At the dining room table,
Voice gently gravelling like sand underfoot.
The old butch dyke uses words
Like Stonewall and Assimilation.
She has a shaven head and isn’t wearing a bra;
For some reason, these are the things I notice.
A hundred miles away
The tide washes in,
The smooth ripples of clay,
The murky handprints of water on dry sand,
The gravel a foot beneath the surface.
You can dig it up with ﬁve ﬁngers.
There’s life in there, too:
Plankton and small emerita sand crabs
That can bury themselves in one and a half seconds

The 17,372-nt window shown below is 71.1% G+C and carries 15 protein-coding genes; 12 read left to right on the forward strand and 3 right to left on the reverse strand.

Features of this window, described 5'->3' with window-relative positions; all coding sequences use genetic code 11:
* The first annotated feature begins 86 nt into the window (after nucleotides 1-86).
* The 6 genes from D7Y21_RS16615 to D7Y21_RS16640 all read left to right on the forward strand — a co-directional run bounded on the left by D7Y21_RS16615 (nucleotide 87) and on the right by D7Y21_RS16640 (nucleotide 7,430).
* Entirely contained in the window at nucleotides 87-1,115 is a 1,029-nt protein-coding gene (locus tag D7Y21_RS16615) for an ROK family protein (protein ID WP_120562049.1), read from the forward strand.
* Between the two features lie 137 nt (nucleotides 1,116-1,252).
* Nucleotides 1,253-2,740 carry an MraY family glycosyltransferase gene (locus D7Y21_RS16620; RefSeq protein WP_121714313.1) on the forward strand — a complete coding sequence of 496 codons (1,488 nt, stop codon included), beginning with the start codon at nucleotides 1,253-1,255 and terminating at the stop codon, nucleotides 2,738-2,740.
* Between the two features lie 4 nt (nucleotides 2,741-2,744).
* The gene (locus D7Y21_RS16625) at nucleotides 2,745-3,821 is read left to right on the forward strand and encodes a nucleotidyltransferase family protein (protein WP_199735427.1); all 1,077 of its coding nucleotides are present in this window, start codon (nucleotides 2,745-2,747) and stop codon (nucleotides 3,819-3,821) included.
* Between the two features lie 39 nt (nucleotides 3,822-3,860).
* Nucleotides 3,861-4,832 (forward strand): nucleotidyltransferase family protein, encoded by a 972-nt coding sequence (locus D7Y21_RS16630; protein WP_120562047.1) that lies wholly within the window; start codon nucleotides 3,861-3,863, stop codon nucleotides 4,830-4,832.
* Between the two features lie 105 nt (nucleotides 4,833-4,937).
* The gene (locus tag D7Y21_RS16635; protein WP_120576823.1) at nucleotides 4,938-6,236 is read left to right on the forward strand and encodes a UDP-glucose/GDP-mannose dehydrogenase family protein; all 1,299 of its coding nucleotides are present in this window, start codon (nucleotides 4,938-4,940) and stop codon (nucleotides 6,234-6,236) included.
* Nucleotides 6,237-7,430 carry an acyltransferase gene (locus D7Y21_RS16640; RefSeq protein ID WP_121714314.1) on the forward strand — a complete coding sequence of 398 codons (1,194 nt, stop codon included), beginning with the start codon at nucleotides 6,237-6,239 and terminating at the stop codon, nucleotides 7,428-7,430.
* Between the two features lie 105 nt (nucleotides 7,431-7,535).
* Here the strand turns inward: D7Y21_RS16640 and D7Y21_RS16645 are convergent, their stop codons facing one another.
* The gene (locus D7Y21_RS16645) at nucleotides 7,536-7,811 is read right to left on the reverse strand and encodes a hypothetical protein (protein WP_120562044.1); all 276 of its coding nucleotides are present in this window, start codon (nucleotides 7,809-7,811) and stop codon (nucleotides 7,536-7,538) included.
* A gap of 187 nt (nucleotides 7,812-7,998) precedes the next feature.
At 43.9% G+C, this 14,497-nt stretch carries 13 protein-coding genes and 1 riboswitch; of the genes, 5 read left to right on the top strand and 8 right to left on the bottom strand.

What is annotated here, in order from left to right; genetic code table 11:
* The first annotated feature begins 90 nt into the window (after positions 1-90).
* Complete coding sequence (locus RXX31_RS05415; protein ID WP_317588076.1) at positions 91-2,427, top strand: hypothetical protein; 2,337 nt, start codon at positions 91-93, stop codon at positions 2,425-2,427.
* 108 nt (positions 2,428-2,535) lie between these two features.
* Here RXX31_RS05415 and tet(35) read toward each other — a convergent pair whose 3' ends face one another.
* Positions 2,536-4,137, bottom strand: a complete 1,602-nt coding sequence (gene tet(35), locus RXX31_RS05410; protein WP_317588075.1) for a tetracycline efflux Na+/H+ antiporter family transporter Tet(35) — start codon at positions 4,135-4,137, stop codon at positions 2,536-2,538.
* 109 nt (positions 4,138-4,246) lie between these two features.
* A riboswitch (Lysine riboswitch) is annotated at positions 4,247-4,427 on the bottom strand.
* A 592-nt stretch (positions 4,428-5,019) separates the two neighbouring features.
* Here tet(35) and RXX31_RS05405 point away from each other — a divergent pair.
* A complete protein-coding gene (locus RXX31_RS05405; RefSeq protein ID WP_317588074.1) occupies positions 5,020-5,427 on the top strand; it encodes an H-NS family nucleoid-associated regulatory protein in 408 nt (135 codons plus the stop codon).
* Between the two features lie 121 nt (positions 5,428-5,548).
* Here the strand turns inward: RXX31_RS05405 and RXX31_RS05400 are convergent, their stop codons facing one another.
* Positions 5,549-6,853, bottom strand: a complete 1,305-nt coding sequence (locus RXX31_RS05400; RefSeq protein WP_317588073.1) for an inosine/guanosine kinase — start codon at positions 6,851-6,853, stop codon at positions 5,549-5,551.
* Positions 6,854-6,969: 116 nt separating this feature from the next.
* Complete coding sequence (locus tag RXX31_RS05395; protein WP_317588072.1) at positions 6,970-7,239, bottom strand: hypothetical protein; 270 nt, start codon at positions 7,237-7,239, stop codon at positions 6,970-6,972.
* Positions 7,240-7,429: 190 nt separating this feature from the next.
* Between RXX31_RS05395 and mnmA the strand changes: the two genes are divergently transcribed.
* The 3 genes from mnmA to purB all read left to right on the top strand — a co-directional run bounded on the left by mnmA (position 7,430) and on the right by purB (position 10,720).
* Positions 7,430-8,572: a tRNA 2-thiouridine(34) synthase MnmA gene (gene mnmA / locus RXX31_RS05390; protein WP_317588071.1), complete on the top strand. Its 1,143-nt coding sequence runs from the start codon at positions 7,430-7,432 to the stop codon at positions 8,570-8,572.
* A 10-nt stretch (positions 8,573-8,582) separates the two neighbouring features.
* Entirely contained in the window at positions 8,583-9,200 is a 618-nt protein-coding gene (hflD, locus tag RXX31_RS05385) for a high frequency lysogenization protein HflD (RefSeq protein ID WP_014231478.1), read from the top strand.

To escape the hands of curious children
With science labs in colored plastic buckets.
The old lesbian can’t believe
That I don’t know what happened at Stonewall.
She says without history, there is no community.
She is like an old king in a dying kingdom,
A farmhouse surrounded by skyscrapers.
She wears her history
And guards it jealously with a rusty trident,
Unintimidating but twice as dangerous.
She is ready,
She is waiting for the next tide.
By Sophia Rabb, Contributor
All Images via Google Images